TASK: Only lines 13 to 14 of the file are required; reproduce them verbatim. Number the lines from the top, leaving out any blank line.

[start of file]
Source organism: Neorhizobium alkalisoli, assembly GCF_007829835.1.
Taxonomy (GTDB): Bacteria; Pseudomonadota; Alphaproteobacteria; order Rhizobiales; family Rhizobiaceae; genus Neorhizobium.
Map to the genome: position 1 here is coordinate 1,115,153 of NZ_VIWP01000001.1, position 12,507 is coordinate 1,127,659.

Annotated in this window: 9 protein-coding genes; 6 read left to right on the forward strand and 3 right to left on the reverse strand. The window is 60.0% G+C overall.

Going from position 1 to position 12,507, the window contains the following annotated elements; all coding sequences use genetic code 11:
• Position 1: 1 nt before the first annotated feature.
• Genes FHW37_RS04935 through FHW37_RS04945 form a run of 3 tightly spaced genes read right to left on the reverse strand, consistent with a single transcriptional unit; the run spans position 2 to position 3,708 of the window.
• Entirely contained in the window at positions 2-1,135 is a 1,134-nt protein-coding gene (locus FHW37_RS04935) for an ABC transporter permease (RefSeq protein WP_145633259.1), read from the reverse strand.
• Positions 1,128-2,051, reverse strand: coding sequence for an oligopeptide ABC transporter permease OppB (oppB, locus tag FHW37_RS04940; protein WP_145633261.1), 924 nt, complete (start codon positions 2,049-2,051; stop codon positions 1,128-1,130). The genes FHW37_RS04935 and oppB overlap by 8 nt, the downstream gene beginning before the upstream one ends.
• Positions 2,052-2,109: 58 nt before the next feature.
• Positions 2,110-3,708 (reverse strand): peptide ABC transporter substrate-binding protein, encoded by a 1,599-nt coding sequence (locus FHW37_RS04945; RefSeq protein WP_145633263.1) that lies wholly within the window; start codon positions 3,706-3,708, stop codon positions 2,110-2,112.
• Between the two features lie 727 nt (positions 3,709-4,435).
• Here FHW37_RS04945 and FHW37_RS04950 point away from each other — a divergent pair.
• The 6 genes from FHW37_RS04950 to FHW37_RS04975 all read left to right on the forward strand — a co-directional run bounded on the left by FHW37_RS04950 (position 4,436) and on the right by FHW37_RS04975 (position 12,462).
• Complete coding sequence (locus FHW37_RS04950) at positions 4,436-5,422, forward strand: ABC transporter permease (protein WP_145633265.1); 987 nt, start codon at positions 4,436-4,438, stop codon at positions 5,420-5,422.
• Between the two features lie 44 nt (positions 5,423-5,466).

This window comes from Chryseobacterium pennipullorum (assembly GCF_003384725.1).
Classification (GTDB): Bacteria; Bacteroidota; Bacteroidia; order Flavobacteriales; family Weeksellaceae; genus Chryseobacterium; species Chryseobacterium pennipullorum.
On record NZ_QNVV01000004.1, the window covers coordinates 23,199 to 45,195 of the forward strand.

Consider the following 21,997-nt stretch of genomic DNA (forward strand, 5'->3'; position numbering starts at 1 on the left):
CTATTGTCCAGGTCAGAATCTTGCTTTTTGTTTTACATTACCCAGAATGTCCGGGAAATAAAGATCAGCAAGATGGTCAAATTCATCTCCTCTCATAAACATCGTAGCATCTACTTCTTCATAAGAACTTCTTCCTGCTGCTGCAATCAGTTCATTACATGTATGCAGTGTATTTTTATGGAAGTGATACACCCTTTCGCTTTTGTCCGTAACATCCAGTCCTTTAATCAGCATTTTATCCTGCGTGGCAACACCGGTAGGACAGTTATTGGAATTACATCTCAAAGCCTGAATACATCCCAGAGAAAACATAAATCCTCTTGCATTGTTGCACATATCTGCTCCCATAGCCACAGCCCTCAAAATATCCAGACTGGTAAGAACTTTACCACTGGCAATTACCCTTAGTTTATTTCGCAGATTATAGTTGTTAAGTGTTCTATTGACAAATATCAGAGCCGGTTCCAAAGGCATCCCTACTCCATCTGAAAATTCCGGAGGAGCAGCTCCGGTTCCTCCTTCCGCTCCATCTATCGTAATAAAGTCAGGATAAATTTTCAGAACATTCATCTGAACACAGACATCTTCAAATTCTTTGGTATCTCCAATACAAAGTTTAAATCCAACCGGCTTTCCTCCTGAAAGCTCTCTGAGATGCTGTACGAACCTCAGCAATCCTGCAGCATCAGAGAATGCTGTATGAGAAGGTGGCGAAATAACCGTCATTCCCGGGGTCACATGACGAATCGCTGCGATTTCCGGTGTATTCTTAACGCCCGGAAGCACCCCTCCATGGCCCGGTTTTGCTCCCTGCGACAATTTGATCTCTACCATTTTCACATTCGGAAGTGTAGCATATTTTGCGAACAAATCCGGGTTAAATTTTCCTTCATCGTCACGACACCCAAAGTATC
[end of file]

• Here FHW37_RS04945 and FHW37_RS04950 point away from each other — a divergent pair.
• The 6 genes from FHW37_RS04950 to FHW37_RS04975 all read left to right on the forward strand — a co-directional run bounded on the left by FHW37_RS04950 (position 4,436) and on the right by FHW37_RS04975 (position 12,462).